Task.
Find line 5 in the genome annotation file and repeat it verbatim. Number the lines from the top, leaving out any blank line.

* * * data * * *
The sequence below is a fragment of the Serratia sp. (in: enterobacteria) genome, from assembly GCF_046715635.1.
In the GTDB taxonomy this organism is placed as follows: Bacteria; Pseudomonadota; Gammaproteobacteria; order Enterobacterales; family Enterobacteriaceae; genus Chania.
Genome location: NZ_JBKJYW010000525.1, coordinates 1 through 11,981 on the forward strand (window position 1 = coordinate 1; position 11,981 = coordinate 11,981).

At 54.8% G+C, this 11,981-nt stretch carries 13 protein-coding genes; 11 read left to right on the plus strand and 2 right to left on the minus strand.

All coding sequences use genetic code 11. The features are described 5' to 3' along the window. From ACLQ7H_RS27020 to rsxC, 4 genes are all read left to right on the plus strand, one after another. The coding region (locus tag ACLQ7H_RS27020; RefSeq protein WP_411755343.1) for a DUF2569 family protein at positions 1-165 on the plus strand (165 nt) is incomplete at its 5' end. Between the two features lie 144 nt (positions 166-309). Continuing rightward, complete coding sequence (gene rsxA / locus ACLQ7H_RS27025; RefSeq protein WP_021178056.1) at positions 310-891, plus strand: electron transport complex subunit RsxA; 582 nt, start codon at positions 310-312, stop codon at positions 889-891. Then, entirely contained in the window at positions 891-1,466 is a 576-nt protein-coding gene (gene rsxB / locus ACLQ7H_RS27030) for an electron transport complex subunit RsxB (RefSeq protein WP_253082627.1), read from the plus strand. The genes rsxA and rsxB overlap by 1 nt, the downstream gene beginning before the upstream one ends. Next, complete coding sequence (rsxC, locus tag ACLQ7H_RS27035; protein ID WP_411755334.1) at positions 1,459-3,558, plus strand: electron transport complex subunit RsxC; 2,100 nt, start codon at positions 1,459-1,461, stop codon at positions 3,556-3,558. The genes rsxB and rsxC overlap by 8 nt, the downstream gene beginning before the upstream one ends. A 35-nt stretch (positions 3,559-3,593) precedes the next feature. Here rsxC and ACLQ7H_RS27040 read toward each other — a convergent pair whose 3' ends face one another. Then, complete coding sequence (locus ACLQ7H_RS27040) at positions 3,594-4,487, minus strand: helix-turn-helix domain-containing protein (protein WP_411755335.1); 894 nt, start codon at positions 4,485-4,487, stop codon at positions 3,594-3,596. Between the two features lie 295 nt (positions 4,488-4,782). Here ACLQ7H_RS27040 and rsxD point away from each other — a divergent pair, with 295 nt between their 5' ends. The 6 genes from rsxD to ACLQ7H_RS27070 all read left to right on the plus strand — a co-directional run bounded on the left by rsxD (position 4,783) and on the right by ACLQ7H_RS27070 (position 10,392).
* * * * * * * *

All coding sequences use genetic code 11. The features are described 5' to 3' along the window. From ACLQ7H_RS27020 to rsxC, 4 genes are all read left to right on the plus strand, one after another. The coding region (locus tag ACLQ7H_RS27020; RefSeq protein WP_411755343.1) for a DUF2569 family protein at positions 1-165 on the plus strand (165 nt) is incomplete at its 5' end. Between the two features lie 144 nt (positions 166-309). Continuing rightward, complete coding sequence (gene rsxA / locus ACLQ7H_RS27025; RefSeq protein WP_021178056.1) at positions 310-891, plus strand: electron transport complex subunit RsxA; 582 nt, start codon at positions 310-312, stop codon at positions 889-891. Then, entirely contained in the window at positions 891-1,466 is a 576-nt protein-coding gene (gene rsxB / locus ACLQ7H_RS27030) for an electron transport complex subunit RsxB (RefSeq protein WP_253082627.1), read from the plus strand. The genes rsxA and rsxB overlap by 1 nt, the downstream gene beginning before the upstream one ends. Next, complete coding sequence (rsxC, locus tag ACLQ7H_RS27035; protein ID WP_411755334.1) at positions 1,459-3,558, plus strand: electron transport complex subunit RsxC; 2,100 nt, start codon at positions 1,459-1,461, stop codon at positions 3,556-3,558. The genes rsxB and rsxC overlap by 8 nt, the downstream gene beginning before the upstream one ends. A 35-nt stretch (positions 3,559-3,593) precedes the next feature. Here rsxC and ACLQ7H_RS27040 read toward each other — a convergent pair whose 3' ends face one another. Then, complete coding sequence (locus ACLQ7H_RS27040) at positions 3,594-4,487, minus strand: helix-turn-helix domain-containing protein (protein WP_411755335.1); 894 nt, start codon at positions 4,485-4,487, stop codon at positions 3,594-3,596. Between the two features lie 295 nt (positions 4,488-4,782). Here ACLQ7H_RS27040 and rsxD point away from each other — a divergent pair, with 295 nt between their 5' ends. The 6 genes from rsxD to ACLQ7H_RS27070 all read left to right on the plus strand — a co-directional run bounded on the left by rsxD (position 4,783) and on the right by ACLQ7H_RS27070 (position 10,392).